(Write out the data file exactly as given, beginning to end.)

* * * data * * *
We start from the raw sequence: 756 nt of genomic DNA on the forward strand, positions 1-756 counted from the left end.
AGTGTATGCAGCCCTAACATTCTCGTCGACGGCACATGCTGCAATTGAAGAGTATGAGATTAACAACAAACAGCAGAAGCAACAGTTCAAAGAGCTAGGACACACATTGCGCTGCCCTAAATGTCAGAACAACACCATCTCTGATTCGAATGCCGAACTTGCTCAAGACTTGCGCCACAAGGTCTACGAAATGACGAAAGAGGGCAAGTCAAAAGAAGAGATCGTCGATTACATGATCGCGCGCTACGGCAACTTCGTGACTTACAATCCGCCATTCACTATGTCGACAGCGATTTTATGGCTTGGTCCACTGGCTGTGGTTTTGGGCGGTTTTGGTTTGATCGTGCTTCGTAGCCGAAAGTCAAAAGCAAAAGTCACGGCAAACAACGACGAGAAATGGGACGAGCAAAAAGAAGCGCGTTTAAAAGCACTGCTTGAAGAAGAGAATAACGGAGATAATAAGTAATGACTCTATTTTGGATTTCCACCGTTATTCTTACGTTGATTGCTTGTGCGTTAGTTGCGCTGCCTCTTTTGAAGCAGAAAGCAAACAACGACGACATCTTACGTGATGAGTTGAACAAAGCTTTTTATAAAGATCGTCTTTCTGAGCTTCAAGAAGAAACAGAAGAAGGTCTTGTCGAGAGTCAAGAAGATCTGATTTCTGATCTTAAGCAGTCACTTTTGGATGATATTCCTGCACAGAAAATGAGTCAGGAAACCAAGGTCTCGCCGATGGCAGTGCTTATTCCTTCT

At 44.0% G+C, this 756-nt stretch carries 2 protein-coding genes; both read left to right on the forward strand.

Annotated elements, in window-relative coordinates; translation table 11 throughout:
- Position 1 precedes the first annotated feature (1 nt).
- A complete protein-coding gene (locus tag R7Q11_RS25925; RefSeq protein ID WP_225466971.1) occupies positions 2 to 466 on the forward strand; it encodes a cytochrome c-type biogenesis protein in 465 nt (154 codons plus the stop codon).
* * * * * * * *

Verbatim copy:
We start from the raw sequence: 756 nt of genomic DNA on the forward strand, positions 1-756 counted from the left end.
AGTGTATGCAGCCCTAACATTCTCGTCGACGGCACATGCTGCAATTGAAGAGTATGAGATTAACAACAAACAGCAGAAGCAACAGTTCAAAGAGCTAGGACACACATTGCGCTGCCCTAAATGTCAGAACAACACCATCTCTGATTCGAATGCCGAACTTGCTCAAGACTTGCGCCACAAGGTCTACGAAATGACGAAAGAGGGCAAGTCAAAAGAAGAGATCGTCGATTACATGATCGCGCGCTACGGCAACTTCGTGACTTACAATCCGCCATTCACTATGTCGACAGCGATTTTATGGCTTGGTCCACTGGCTGTGGTTTTGGGCGGTTTTGGTTTGATCGTGCTTCGTAGCCGAAAGTCAAAAGCAAAAGTCACGGCAAACAACGACGAGAAATGGGACGAGCAAAAAGAAGCGCGTTTAAAAGCACTGCTTGAAGAAGAGAATAACGGAGATAATAAGTAATGACTCTATTTTGGATTTCCACCGTTATTCTTACGTTGATTGCTTGTGCGTTAGTTGCGCTGCCTCTTTTGAAGCAGAAAGCAAACAACGACGACATCTTACGTGATGAGTTGAACAAAGCTTTTTATAAAGATCGTCTTTCTGAGCTTCAAGAAGAAACAGAAGAAGGTCTTGTCGAGAGTCAAGAAGATCTGATTTCTGATCTTAAGCAGTCACTTTTGGATGATATTCCTGCACAGAAAATGAGTCAGGAAACCAAGGTCTCGCCGATGGCAGTGCTTATTCCTTCT

At 44.0% G+C, this 756-nt stretch carries 2 protein-coding genes; both read left to right on the forward strand.

Annotated elements, in window-relative coordinates; translation table 11 throughout:
- Position 1 precedes the first annotated feature (1 nt).
- A complete protein-coding gene (locus tag R7Q11_RS25925; RefSeq protein ID WP_225466971.1) occupies positions 2 to 466 on the forward strand; it encodes a cytochrome c-type biogenesis protein in 465 nt (154 codons plus the stop codon).